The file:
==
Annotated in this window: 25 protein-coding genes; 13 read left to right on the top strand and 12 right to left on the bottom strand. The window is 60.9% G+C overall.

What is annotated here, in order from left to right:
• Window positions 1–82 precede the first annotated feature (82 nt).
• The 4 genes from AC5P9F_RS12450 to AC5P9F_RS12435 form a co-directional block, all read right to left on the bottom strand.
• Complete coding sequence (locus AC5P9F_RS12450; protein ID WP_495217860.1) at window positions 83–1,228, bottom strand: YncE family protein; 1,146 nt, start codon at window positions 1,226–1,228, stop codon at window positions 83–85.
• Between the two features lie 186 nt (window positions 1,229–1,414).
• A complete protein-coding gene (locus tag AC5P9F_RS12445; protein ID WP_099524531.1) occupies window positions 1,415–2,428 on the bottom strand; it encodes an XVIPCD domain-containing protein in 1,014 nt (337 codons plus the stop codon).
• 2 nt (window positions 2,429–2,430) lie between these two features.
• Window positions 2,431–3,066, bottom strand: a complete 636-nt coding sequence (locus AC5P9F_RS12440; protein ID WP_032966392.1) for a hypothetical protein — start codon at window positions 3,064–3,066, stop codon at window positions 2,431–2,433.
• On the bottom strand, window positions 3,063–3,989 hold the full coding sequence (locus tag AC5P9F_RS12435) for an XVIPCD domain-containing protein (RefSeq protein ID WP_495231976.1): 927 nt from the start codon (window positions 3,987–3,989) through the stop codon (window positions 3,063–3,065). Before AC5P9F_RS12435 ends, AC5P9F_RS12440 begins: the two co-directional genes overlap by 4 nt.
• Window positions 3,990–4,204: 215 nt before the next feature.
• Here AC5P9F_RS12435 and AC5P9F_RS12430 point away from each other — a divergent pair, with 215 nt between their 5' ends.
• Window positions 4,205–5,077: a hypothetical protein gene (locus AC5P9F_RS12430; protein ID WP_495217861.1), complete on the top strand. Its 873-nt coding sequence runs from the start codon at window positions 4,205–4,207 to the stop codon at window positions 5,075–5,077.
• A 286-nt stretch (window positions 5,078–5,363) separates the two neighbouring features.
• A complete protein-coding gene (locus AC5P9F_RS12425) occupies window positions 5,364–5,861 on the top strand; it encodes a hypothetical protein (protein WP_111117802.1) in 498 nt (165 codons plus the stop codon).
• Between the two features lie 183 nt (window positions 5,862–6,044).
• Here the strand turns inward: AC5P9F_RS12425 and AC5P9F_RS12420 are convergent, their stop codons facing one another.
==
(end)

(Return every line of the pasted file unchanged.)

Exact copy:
Annotated in this window: 25 protein-coding genes; 13 read left to right on the top strand and 12 right to left on the bottom strand. The window is 60.9% G+C overall.

What is annotated here, in order from left to right:
• Window positions 1–82 precede the first annotated feature (82 nt).
• The 4 genes from AC5P9F_RS12450 to AC5P9F_RS12435 form a co-directional block, all read right to left on the bottom strand.
• Complete coding sequence (locus AC5P9F_RS12450; protein ID WP_495217860.1) at window positions 83–1,228, bottom strand: YncE family protein; 1,146 nt, start codon at window positions 1,226–1,228, stop codon at window positions 83–85.
• Between the two features lie 186 nt (window positions 1,229–1,414).
• A complete protein-coding gene (locus tag AC5P9F_RS12445; protein ID WP_099524531.1) occupies window positions 1,415–2,428 on the bottom strand; it encodes an XVIPCD domain-containing protein in 1,014 nt (337 codons plus the stop codon).
• 2 nt (window positions 2,429–2,430) lie between these two features.
• Window positions 2,431–3,066, bottom strand: a complete 636-nt coding sequence (locus AC5P9F_RS12440; protein ID WP_032966392.1) for a hypothetical protein — start codon at window positions 3,064–3,066, stop codon at window positions 2,431–2,433.
• On the bottom strand, window positions 3,063–3,989 hold the full coding sequence (locus tag AC5P9F_RS12435) for an XVIPCD domain-containing protein (RefSeq protein ID WP_495231976.1): 927 nt from the start codon (window positions 3,987–3,989) through the stop codon (window positions 3,063–3,065). Before AC5P9F_RS12435 ends, AC5P9F_RS12440 begins: the two co-directional genes overlap by 4 nt.
• Window positions 3,990–4,204: 215 nt before the next feature.
• Here AC5P9F_RS12435 and AC5P9F_RS12430 point away from each other — a divergent pair, with 215 nt between their 5' ends.
• Window positions 4,205–5,077: a hypothetical protein gene (locus AC5P9F_RS12430; protein ID WP_495217861.1), complete on the top strand. Its 873-nt coding sequence runs from the start codon at window positions 4,205–4,207 to the stop codon at window positions 5,075–5,077.
• A 286-nt stretch (window positions 5,078–5,363) separates the two neighbouring features.
• A complete protein-coding gene (locus AC5P9F_RS12425) occupies window positions 5,364–5,861 on the top strand; it encodes a hypothetical protein (protein WP_111117802.1) in 498 nt (165 codons plus the stop codon).
• Between the two features lie 183 nt (window positions 5,862–6,044).
• Here the strand turns inward: AC5P9F_RS12425 and AC5P9F_RS12420 are convergent, their stop codons facing one another.